It extends the standard Microsoft Package Deployer from the SDK with custom deployment logic, which can support better solution dependencies. It adds additional options after the deployment to load data created with Capgemini.Xrm.DataMigration.Engine, enable/disable required workflows and plugin steps, activate and set default SLAs. For more details see the GitHub home project: xrm-packagedeployer
A SpecFlow bindings library for Dynamics 365. The aim of this project is to make Dynamics 365 test automation easier, faster and more accessible. It does this by providing a library of generic SpecFlow step bindings that adhere to test automation best practices.
This allows effective automated tests to be written without a requiring developers to be proficient with both Dynamics 365 and test automation. For more details see the GitHub home project: specflow-xrm-bindings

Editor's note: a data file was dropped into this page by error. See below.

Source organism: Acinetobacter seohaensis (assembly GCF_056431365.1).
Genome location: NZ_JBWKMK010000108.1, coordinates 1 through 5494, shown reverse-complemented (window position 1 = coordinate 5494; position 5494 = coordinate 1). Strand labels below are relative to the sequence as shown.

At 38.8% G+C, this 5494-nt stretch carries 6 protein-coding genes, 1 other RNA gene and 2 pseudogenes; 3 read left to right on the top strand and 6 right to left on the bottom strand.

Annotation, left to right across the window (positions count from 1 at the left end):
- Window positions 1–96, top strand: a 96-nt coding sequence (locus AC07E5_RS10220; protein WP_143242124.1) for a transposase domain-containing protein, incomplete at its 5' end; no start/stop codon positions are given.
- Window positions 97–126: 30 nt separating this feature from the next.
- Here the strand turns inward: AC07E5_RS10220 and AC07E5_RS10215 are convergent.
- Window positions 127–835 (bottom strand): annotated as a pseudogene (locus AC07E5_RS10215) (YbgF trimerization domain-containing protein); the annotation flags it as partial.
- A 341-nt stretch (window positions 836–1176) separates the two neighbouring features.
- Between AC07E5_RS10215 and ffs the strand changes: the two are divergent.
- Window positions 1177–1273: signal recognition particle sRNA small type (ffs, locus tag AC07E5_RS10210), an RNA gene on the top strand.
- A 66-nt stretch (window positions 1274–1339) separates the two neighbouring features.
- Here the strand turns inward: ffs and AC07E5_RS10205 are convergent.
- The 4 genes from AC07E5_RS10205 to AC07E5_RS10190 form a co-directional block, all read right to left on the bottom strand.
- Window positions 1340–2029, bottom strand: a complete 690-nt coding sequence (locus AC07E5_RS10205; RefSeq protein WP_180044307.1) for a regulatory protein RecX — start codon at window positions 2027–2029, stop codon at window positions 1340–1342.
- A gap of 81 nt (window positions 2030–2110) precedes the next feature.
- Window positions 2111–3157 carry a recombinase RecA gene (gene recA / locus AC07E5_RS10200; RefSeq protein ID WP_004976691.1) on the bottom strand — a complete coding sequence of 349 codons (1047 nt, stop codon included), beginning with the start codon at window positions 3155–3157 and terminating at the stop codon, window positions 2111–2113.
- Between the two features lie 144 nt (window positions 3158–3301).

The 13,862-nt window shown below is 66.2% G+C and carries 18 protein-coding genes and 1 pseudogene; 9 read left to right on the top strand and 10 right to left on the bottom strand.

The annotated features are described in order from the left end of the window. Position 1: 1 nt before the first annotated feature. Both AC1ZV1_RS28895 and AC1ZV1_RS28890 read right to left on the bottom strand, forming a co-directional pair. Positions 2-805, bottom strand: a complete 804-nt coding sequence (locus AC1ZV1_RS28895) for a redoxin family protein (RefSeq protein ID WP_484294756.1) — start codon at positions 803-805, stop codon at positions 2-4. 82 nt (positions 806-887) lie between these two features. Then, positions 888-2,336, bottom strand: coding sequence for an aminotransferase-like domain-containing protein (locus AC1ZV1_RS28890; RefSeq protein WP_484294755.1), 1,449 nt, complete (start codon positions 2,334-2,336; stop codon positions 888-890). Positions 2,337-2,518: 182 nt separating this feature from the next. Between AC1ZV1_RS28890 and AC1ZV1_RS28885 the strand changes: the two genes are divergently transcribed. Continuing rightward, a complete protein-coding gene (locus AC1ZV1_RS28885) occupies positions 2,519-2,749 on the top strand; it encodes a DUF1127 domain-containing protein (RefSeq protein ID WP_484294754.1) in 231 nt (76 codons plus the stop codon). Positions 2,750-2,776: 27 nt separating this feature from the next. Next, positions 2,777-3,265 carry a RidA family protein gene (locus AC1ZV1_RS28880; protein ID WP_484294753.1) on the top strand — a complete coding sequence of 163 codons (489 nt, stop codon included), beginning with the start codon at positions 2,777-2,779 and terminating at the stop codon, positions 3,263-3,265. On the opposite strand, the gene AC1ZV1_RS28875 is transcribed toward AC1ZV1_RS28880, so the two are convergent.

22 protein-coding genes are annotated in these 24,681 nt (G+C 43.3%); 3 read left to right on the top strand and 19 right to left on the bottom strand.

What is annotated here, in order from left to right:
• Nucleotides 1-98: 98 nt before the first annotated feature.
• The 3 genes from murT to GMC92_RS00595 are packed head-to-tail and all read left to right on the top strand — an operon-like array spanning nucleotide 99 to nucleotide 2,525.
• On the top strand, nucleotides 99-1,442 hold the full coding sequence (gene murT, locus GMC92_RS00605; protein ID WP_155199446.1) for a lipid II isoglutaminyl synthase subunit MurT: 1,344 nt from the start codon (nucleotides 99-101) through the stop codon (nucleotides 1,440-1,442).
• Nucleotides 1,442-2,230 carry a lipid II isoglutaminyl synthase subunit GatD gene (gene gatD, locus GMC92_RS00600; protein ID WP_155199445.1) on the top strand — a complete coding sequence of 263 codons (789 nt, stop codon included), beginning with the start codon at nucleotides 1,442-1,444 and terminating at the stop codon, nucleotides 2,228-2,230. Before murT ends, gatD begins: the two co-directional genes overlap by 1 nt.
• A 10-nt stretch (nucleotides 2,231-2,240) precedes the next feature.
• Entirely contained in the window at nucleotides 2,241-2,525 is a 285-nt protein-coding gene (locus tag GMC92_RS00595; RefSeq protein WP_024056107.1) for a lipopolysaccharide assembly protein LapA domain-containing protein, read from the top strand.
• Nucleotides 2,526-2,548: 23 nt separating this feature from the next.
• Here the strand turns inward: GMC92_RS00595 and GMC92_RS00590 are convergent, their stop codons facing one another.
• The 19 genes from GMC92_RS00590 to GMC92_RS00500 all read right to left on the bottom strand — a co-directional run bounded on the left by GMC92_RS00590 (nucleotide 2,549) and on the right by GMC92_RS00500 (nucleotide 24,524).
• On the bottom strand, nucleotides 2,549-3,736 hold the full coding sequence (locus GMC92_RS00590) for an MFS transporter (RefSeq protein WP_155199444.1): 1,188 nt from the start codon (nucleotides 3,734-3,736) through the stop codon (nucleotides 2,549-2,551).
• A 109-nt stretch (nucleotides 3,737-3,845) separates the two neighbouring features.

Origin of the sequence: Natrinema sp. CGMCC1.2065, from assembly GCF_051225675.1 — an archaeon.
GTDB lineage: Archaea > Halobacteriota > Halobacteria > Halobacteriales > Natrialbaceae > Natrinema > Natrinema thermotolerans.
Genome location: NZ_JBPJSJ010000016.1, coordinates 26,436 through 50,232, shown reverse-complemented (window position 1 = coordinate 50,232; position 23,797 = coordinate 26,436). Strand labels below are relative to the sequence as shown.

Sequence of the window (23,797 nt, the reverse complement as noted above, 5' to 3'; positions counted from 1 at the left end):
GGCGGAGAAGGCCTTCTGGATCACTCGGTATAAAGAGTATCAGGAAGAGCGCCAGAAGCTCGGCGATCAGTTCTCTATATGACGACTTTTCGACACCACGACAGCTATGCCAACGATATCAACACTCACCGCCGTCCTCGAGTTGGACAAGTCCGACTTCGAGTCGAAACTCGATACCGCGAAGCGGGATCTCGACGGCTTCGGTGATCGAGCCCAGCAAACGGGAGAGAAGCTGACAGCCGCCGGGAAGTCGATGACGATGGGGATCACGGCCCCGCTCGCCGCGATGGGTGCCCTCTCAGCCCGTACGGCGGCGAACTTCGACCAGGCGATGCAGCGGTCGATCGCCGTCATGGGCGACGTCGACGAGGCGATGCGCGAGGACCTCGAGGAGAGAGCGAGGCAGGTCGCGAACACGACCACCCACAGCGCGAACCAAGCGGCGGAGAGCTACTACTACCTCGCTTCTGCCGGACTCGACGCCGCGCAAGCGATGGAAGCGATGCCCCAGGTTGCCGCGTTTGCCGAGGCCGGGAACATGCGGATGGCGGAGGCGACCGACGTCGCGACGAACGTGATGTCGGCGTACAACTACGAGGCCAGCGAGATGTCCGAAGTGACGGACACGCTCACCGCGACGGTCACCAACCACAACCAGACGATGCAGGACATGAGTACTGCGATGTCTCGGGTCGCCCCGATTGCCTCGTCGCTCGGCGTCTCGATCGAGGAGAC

The Azure.DevOps.Extension.Xrm.Build extension provides tasks for use in Azure DevOps build pipelines. These tasks enable a Continuous Integration pipeline to be created for Dynamics 365. For more details see the GitHub home project: azure-devops-extension-xrm-build
The Azure.DevOps.Extension.Xrm.Release extension provides tasks for use in Azure DevOps build pipelines. These tasks enable a Continuous Deployment pipeline to be created for Dynamics 365. They expose Capgemini.Xrm.DataMigration.Engine and Capgemini.Xrm.Audit.Reports as easy to use pipeline tasks to automate your post deployment configuration and documentation generation. For more details see the GitHub home project: azure-devops-extension-xrm-release
At Capgemini we’re passionate about delivering high quality Microsoft solutions and these accelerators are an important part of our approach.
We’ll provide some more detailed blogs on each accelerator in the coming weeks. In the meantime, you can look at the code and documentation now and try them out yourself.
We look forward to your feedback.